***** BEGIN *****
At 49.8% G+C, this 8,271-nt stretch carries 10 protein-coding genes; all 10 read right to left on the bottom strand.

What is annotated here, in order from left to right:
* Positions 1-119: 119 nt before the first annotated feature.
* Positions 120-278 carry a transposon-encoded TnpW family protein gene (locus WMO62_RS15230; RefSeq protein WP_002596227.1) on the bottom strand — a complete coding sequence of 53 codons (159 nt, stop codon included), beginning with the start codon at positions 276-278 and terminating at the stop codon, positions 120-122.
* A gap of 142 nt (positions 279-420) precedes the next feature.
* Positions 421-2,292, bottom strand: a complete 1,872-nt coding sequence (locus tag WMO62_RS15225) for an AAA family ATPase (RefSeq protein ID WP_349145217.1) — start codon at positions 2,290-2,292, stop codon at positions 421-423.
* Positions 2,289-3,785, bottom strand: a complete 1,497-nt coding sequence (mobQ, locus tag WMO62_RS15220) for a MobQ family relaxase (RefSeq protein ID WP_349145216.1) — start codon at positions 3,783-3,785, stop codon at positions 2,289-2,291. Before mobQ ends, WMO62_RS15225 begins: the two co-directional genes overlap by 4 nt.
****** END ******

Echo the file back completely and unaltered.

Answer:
At 49.8% G+C, this 8,271-nt stretch carries 10 protein-coding genes; all 10 read right to left on the bottom strand.

What is annotated here, in order from left to right:
* Positions 1-119: 119 nt before the first annotated feature.
* Positions 120-278 carry a transposon-encoded TnpW family protein gene (locus WMO62_RS15230; RefSeq protein WP_002596227.1) on the bottom strand — a complete coding sequence of 53 codons (159 nt, stop codon included), beginning with the start codon at positions 276-278 and terminating at the stop codon, positions 120-122.
* A gap of 142 nt (positions 279-420) precedes the next feature.
* Positions 421-2,292, bottom strand: a complete 1,872-nt coding sequence (locus tag WMO62_RS15225) for an AAA family ATPase (RefSeq protein ID WP_349145217.1) — start codon at positions 2,290-2,292, stop codon at positions 421-423.
* Positions 2,289-3,785, bottom strand: a complete 1,497-nt coding sequence (mobQ, locus tag WMO62_RS15220) for a MobQ family relaxase (RefSeq protein ID WP_349145216.1) — start codon at positions 3,783-3,785, stop codon at positions 2,289-2,291. Before mobQ ends, WMO62_RS15225 begins: the two co-directional genes overlap by 4 nt.